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Pokey LaFarge's 'Must Be A Reason' Explores Identity And Love — And St. Louis

The contours of Pokey LaFarge's music have always evoked a time before he was born, but the here-and-now is center stage in the themes and messaging within.

LaFarge explains in an email that his new album, Manic Revelation,is about "confronting your city, its relation with the world, and all its people." The tune he's premiering today, "Must Be A Reason," is steeped in a soulful Memphis sound, breaking from the western swing and blues of his past five albums.

Pokey writes that this new one is about "the clash between an alter ego and the idea of who I think I am; a woman I love but may never understand, and love itself, which is a thing that causes me to do amazing and sometimes drastic things in order to hold on to it."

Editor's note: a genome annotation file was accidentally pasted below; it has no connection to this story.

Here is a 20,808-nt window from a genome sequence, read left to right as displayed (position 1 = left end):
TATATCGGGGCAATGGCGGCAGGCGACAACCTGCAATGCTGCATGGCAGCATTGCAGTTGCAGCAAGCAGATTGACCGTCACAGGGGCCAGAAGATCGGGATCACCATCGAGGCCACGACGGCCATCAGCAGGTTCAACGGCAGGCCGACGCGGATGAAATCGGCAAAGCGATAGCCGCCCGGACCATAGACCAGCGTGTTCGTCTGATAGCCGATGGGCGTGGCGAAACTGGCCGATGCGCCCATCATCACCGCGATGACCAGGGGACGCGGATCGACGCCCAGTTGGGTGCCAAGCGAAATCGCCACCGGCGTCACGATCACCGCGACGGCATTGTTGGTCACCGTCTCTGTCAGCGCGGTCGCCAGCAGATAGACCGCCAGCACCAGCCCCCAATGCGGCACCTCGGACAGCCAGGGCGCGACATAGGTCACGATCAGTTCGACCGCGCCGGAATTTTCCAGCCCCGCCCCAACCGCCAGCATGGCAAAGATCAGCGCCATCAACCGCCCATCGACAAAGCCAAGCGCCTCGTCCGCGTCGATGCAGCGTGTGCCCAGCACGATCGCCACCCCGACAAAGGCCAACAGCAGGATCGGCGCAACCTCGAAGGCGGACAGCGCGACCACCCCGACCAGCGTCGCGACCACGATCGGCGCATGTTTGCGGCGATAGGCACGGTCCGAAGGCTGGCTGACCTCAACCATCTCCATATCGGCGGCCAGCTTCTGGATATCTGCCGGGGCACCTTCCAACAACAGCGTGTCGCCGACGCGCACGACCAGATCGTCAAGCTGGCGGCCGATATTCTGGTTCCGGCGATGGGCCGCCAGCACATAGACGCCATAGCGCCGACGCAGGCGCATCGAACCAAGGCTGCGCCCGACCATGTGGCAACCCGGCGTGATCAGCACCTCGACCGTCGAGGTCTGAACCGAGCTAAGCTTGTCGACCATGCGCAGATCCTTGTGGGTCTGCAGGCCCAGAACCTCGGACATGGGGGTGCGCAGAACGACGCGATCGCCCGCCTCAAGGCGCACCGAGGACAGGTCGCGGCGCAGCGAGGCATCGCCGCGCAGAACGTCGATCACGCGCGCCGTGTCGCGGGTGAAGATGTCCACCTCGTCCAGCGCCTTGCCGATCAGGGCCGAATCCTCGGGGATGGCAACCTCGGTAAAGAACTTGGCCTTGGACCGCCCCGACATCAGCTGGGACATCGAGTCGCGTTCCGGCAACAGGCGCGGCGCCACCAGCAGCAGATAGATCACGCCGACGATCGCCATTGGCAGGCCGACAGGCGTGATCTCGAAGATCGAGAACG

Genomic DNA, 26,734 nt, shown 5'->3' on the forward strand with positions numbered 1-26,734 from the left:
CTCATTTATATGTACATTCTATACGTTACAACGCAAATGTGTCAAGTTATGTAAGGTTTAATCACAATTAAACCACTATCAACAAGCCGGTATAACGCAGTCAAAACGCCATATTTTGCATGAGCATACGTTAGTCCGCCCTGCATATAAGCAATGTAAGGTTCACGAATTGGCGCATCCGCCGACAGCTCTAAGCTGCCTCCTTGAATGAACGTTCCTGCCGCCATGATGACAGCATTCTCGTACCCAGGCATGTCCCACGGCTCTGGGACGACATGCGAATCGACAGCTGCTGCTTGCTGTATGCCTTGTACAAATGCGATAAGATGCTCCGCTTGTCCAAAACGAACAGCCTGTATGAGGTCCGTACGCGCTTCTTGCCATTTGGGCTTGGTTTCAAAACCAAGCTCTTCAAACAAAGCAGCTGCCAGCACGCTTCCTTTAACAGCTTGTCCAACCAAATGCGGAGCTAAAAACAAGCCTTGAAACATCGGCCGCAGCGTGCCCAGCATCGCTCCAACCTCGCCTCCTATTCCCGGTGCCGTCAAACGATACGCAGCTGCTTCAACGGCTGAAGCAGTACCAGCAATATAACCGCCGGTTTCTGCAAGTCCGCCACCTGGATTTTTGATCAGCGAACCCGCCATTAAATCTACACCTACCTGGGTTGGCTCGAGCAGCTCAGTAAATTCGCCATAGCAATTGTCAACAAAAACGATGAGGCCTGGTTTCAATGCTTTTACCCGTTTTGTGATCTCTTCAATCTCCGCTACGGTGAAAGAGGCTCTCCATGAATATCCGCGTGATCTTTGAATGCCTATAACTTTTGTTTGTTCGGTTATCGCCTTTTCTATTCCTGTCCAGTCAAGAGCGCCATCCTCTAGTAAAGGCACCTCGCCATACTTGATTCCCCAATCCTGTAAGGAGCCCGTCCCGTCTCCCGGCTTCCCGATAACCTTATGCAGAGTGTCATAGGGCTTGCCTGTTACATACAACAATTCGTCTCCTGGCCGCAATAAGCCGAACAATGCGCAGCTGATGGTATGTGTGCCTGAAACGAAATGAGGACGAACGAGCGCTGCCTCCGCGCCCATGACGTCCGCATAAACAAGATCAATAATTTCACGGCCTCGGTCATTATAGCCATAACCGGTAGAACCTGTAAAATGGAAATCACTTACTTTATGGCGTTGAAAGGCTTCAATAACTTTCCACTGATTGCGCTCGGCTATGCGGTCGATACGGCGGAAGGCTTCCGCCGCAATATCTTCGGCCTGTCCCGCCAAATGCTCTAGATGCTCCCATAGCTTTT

Pokey grew up in the rust belt between St. Louis and Chicago, before settling for good in the former. Much of his musical inspiration in sourced from his adopted home — and the relationships he's cultivated there made this new video possible.

"The idea was a continuous take," director explained in an email, "moving through St. Louis as Pokey sings his broken heart out ... It was a bit like live theater. Pokey gets eighty-sixed from his favorite watering hole, The Whisky Ring.

"Cinematographer Patrick Pierson and I flew in from Minneapolis for the weekend, not sure what to expect. But we soon had our locations, cast and crew, through Pokey's hometown contacts ... All the locations were favors, which I've heard were paid off with live performances. Pokey's band and friends pitched in behind camera and on screen."

Pokey LaFarge'sManic Revelationwas released last week on . He just started an extensive U.S. tour — go and see him if you can.

Copyright 2021 NPR. To see more, visit https://www.npr.org.

In 1988, a determined Bob Boilen started showing up on NPR's doorstep every day, looking for a way to contribute his skills in music and broadcasting to the network. His persistence paid off, and within a few weeks he was hired, on a temporary basis, to work for All Things Considered. Less than a year later, Boilen was directing the show and continued to do so for the next 18 years.